With the general pressure to lower healthcare costs, and with increased competition from new market entrants, generic providers, and from head-to-head competitors, life sciences firms are having their operating and profit margins squeezed.
In addition, their customers’ requirements and preferences are changing rapidly. Buyers are more connected than ever, using mobile devices to gather information and do business anytime and anywhere. As is the case of other industries, the social, mobile and connected customer is disrupting the status quo in Life Sciences, making traditional business processes obsolete, and long-standing sales and marketing models increasingly ineffective. Following are brief descriptions of some of these changes and the challenges they are creating in the various areas of commercial operations.
For years, pharmaceutical and medical device sales reps have been dealing with shrinking availability among their customers. The growing lack of physician availability stems from economics and new healthcare business models, which have pressured doctors to see more patients. The Affordable Care Act, which is bringing millions of new patients into the U.S. healthcare system, has worsened the problem. As a result, there are many more ‘no see’ physicians today, doctors who have little to no time to spend with sales representatives. Mobile communications offer more possibilities. For many sales representatives, however, communicating with physicians via their smartphones or tablets presents another set of challenges.
Regulatory requirements are also creating hurdles for sales people. Federal and state regulations, and guidelines from industry associations such as PhRMA, set boundaries for how pharmaceutical and medical device sales reps can interact with customers. Compliance with these rules, including gift bans and mandated reporting of any financial incentives over $50 in value, have altered the sales landscape throughout the Life Sciences industry. Whether it is with key opinion leaders (KOLs) – physicians who influence other physicians – average doctors, administrators or any other decision makers, yesterday’s sales strategies and tactics are not only less effective, they’re also banned.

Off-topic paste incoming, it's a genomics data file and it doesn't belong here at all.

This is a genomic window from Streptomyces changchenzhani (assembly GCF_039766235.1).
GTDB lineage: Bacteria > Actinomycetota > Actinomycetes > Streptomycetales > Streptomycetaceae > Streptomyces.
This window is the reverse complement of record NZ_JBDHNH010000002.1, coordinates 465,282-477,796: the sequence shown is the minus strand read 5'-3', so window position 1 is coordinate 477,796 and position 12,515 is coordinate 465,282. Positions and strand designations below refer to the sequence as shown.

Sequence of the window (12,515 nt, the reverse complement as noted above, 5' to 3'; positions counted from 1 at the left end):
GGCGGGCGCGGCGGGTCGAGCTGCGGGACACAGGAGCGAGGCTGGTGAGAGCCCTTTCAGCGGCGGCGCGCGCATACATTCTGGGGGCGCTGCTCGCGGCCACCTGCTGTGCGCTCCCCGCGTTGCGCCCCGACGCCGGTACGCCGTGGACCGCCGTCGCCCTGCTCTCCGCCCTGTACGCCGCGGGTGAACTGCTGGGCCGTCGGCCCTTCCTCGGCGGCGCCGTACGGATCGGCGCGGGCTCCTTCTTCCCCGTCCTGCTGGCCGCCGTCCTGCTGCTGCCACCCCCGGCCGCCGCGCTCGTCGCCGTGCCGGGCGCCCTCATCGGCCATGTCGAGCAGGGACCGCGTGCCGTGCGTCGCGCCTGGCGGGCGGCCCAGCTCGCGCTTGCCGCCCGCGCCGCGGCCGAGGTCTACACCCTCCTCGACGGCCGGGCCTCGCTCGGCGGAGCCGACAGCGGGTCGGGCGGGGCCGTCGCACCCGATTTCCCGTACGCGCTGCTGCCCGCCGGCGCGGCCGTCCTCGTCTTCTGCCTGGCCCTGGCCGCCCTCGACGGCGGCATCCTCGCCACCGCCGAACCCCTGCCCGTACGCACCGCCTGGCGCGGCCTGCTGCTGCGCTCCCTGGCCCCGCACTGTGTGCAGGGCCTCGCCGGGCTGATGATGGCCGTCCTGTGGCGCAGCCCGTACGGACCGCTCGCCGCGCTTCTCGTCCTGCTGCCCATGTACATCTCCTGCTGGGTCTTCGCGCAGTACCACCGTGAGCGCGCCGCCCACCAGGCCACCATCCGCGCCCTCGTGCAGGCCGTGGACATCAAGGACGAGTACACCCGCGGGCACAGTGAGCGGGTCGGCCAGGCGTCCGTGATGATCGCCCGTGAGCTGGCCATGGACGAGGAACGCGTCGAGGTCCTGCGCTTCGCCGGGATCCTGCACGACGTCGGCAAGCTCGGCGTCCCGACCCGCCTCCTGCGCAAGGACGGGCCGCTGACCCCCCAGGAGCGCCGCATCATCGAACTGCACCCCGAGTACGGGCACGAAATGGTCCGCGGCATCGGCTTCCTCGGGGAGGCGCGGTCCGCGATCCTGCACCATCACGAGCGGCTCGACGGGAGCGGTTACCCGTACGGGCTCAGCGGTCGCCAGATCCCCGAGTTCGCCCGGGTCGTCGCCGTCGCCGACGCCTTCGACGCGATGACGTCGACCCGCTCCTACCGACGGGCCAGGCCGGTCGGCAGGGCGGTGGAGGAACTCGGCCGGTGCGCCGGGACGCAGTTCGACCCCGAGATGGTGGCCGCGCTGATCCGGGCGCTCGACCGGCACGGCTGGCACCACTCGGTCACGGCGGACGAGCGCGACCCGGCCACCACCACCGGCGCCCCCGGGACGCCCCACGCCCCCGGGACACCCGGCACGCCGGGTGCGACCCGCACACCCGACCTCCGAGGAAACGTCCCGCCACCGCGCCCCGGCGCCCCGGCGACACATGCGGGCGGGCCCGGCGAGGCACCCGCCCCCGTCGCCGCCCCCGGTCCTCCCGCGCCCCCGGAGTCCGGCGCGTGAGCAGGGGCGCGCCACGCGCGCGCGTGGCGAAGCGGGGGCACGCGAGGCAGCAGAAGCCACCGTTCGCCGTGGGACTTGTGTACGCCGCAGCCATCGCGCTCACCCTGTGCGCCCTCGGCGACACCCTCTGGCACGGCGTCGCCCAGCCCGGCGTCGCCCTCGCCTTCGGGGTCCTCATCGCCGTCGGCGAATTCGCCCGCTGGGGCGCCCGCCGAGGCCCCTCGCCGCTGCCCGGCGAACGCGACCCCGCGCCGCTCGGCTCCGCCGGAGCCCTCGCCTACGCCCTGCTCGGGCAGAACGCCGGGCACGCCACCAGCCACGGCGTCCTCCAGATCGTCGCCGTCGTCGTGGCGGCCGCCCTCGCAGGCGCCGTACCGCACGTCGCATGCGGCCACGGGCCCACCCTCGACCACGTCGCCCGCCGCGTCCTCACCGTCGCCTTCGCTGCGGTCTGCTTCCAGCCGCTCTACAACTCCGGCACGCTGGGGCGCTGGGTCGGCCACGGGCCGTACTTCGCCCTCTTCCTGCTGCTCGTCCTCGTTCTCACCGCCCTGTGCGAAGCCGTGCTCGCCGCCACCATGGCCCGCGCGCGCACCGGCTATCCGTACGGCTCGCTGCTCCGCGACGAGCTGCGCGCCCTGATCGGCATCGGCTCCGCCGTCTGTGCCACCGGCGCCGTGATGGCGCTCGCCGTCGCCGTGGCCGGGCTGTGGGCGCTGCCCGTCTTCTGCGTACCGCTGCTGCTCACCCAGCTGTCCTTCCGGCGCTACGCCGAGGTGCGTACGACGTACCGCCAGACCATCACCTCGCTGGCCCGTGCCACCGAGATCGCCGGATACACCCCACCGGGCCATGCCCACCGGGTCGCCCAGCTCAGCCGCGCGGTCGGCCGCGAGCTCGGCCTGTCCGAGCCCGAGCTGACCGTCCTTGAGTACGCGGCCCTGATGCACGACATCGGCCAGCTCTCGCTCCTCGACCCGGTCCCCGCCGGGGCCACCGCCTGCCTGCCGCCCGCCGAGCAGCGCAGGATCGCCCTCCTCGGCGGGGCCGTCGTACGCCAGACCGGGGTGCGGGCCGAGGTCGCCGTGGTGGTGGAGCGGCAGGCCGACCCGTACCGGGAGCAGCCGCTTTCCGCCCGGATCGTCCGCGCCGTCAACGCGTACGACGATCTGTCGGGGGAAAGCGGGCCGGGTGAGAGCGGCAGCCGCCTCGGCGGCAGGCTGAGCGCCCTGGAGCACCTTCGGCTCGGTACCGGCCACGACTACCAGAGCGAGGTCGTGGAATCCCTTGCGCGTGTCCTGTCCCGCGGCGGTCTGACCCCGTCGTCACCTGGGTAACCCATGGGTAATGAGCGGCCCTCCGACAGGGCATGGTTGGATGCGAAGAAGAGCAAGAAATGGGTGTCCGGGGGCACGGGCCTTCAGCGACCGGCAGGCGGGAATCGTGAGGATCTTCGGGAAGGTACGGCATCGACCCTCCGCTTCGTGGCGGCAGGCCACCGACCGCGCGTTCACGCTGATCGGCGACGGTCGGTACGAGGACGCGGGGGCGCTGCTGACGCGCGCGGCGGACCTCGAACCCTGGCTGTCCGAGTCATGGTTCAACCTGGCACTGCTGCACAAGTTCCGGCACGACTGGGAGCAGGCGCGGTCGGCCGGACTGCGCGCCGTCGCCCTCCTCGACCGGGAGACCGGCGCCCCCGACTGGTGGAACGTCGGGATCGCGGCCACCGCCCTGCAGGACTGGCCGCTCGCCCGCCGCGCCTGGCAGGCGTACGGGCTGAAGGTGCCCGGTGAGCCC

Due to these changes, Life Sciences sales personnel are having to find new and different ways to engage with their customers. To do that, they need to start with more effective pre-call planning and preparation so they can maximize their effectiveness in every customer meeting. To do that, they need better, more mobile-friendly sales training that gives them instant and reliable access to the most up-to- date materials. They also need tools that let them custom-tailor the messaging and materials they are delivering to specific customers, and do so while on the go. To maximize the time they can spend in the field, reps need to reduce the time they spend on administrative tasks. So integration and mobile access to CRM systems and other tools is a must. Lastly, sales management needs effective ways to capture the best practices of their top-performing reps, and propagate them across their entire sales force.
Customer Service Challenges
For the growing rosters of products, areas, and customers they need to cover, customer service and support functions are only getting more complex for Life Sciences companies. For example, the customer service team for a medical device manufacturer needs to orchestrate complex processes using information of varying types from multiple sources. These include technical support, repair scheduling and service contracts and warranties, and third-party vendors and suppliers. Field service managers need to effectively control, monitor, and track all the activities of each individual, team and department.